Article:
After a lovely breakfast at the hotel, we went to a studio to try our hand at glass blowing:
 We each made a bowl, and it was honestly one of the coolest things I have ever done. Our artist made us feel like we totally did it ourselves, which demonstrates his skill way more than ours!

We had brunch at a really cute non-profit that provides job training and placements for some of the homeless in Chicago. The food was incredible, and it was nice to support a great cause in the process.

From there, we explored the conservatory, which was also hosting a glass exhibit:
 And we managed to snag a selfie:
We spent the rest of the day exploring Eataly, enjoying some girl time, and then having an incredible Peruvian dinner. Sunday, we had another fun brunch and then curled up by the fireplace for a little more girl talk before I had to head home.

It was the perfect mix of doing and being, and it was so good to have a little grown-up time with two of my favorite people.

Wednesday, November 4, 2015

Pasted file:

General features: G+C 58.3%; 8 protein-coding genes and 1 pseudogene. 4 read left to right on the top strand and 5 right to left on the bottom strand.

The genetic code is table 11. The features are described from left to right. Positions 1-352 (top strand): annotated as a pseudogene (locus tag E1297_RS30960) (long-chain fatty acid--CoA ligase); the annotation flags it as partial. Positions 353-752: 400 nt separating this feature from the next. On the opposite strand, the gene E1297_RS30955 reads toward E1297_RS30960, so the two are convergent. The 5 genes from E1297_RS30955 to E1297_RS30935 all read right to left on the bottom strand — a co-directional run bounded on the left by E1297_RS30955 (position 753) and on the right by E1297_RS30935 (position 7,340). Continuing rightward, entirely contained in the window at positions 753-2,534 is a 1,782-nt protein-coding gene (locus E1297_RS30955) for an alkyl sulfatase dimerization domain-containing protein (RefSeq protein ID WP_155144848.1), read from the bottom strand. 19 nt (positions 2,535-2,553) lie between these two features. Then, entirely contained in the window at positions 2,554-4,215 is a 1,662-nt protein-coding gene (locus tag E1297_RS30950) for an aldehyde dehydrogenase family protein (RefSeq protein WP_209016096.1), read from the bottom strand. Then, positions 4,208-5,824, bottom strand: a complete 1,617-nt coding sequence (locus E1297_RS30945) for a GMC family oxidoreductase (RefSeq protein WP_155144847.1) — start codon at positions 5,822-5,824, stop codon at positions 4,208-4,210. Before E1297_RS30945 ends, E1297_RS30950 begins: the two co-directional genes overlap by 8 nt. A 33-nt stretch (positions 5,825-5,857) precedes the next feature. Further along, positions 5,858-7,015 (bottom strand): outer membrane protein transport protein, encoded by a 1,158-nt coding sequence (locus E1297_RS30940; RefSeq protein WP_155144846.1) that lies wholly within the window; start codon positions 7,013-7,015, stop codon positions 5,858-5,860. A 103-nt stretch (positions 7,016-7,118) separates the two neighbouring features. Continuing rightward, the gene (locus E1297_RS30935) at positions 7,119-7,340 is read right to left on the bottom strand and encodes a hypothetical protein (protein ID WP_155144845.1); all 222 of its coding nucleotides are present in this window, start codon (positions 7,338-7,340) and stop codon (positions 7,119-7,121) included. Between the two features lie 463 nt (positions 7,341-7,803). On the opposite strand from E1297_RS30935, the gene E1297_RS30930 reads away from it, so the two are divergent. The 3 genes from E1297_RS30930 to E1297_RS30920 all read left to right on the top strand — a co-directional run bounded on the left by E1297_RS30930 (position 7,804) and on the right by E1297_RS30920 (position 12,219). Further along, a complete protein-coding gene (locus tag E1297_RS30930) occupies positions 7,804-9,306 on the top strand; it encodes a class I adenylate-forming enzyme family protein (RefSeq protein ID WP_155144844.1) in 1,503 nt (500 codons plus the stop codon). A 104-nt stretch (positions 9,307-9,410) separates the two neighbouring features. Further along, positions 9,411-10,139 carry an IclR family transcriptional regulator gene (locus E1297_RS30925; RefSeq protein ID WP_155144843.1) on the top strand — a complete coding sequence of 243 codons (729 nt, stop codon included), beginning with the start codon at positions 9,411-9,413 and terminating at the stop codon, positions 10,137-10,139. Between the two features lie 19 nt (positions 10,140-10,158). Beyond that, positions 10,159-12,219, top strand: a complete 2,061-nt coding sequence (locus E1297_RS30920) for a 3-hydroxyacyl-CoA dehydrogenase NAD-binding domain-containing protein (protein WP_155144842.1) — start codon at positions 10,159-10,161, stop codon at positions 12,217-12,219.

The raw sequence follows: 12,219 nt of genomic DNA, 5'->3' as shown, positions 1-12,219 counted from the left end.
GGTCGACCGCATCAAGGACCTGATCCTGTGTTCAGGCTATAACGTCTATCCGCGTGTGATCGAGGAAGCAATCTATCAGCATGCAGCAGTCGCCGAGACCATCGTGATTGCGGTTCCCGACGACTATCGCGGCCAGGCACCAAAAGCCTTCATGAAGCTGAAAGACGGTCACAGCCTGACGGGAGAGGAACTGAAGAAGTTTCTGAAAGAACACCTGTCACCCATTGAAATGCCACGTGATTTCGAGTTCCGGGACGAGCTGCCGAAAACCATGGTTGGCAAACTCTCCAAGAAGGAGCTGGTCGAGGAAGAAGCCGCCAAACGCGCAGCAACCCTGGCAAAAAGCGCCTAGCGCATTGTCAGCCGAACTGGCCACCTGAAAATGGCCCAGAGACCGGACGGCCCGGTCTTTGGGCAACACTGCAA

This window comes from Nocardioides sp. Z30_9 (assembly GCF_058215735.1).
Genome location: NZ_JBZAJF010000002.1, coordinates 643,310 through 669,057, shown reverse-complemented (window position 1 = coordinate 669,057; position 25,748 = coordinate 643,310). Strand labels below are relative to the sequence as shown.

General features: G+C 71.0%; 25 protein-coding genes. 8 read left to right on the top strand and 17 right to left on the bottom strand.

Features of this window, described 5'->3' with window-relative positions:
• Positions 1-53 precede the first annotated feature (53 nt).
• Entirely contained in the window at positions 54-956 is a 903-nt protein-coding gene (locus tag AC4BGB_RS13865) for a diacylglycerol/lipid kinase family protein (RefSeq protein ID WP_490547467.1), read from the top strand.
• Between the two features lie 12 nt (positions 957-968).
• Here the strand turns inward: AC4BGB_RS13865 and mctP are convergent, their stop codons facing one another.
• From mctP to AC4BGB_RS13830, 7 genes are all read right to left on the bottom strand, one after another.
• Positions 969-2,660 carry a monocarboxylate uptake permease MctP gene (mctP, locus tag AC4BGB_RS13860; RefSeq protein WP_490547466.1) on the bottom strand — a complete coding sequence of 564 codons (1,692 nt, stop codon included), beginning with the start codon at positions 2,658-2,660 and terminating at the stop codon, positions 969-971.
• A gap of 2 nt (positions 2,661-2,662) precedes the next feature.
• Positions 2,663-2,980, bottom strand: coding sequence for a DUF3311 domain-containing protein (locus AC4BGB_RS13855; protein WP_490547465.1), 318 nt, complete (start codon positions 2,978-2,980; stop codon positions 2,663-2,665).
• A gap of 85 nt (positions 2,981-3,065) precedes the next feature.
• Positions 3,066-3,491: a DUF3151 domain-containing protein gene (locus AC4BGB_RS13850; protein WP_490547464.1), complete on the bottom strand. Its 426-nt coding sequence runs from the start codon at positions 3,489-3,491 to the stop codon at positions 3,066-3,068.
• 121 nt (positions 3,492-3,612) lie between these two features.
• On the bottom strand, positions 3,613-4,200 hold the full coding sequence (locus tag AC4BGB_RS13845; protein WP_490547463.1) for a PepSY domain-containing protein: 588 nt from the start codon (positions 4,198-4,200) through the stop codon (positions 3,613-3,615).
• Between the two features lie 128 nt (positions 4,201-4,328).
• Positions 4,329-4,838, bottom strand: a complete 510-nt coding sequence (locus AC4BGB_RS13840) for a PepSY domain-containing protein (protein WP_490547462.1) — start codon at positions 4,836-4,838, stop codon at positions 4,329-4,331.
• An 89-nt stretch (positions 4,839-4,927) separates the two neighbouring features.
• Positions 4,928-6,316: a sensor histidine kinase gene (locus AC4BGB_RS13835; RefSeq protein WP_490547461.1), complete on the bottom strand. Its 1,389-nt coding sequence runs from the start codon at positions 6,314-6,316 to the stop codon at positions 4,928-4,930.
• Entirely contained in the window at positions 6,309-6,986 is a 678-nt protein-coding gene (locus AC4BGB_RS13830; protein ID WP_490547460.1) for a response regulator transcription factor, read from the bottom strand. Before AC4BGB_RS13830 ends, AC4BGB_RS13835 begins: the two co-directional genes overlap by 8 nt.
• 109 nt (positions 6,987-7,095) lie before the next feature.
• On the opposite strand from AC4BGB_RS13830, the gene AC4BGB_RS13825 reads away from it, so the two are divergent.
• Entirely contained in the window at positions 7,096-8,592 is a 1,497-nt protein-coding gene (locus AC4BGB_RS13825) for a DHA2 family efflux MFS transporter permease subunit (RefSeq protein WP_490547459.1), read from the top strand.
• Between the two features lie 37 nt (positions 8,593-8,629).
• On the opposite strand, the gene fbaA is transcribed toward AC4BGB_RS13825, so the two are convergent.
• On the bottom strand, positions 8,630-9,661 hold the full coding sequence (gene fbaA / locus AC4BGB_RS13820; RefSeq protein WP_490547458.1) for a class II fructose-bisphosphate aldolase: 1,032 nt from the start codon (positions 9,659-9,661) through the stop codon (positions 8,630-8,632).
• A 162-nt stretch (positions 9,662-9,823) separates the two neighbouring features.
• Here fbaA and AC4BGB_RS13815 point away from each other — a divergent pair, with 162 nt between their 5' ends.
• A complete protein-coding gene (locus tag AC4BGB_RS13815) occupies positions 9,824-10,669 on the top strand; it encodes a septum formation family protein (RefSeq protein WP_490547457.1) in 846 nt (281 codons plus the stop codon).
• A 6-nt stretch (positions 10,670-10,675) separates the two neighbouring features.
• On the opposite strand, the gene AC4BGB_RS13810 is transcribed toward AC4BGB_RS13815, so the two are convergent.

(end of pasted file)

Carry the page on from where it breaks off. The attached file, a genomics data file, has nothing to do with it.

There Is a Rat

So...Buddy appeared on Halloween morning riding a very pitiful furry rat--you know the kind you might see on clearance for about $1.

That rat is bringing raucous laughter to our home. Buddy clearly forgot that I don't like rats--like not at all. My children, however, remember. And once Buddy left and left the rat behind to add to the Halloween decor, the rat has been highly mobile. It showed up in my knitting basket and I want all the mom points in the world for only screaming and not saying the words that were running through my head. Evan's laughter at that moment: priceless. The rat has appeared next to breakfast plates, in the library basket, under my pillow, and is currently hiding in Evan's candy basket. I'm hoping he screams...or at least laughs hysterically again.

Tuesday, November 3, 2015

Family Dinners

I spend a lot of time--maybe too much time--thinking about my children's story books. Not the ones on our shelves. The ones they will replay in their minds and for their own children someday. The story of their childhoods. It's why traditions and celebrations are so important to me.